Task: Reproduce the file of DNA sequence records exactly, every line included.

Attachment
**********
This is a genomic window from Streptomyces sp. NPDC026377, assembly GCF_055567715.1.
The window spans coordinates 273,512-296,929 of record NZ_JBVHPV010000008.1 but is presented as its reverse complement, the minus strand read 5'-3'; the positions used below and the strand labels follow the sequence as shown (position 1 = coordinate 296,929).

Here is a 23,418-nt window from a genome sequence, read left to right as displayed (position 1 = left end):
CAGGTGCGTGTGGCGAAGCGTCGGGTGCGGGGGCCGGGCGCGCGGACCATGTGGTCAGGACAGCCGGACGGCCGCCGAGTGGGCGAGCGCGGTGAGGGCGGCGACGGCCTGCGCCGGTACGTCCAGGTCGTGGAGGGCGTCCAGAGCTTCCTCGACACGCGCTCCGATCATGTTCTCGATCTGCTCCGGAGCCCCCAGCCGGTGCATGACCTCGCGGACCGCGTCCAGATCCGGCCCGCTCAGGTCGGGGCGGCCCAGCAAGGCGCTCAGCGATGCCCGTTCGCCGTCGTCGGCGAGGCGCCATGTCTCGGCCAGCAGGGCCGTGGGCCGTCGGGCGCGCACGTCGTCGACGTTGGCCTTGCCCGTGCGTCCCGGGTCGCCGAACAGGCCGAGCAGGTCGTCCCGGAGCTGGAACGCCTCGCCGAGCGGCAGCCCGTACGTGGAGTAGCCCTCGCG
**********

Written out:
This is a genomic window from Streptomyces sp. NPDC026377, assembly GCF_055567715.1.
The window spans coordinates 273,512-296,929 of record NZ_JBVHPV010000008.1 but is presented as its reverse complement, the minus strand read 5'-3'; the positions used below and the strand labels follow the sequence as shown (position 1 = coordinate 296,929).

Here is a 23,418-nt window from a genome sequence, read left to right as displayed (position 1 = left end):
CAGGTGCGTGTGGCGAAGCGTCGGGTGCGGGGGCCGGGCGCGCGGACCATGTGGTCAGGACAGCCGGACGGCCGCCGAGTGGGCGAGCGCGGTGAGGGCGGCGACGGCCTGCGCCGGTACGTCCAGGTCGTGGAGGGCGTCCAGAGCTTCCTCGACACGCGCTCCGATCATGTTCTCGATCTGCTCCGGAGCCCCCAGCCGGTGCATGACCTCGCGGACCGCGTCCAGATCCGGCCCGCTCAGGTCGGGGCGGCCCAGCAAGGCGCTCAGCGATGCCCGTTCGCCGTCGTCGGCGAGGCGCCATGTCTCGGCCAGCAGGGCCGTGGGCCGTCGGGCGCGCACGTCGTCGACGTTGGCCTTGCCCGTGCGTCCCGGGTCGCCGAACAGGCCGAGCAGGTCGTCCCGGAGCTGGAACGCCTCGCCGAGCGGCAGCCCGTACGTGGAGTAGCCCTCGCG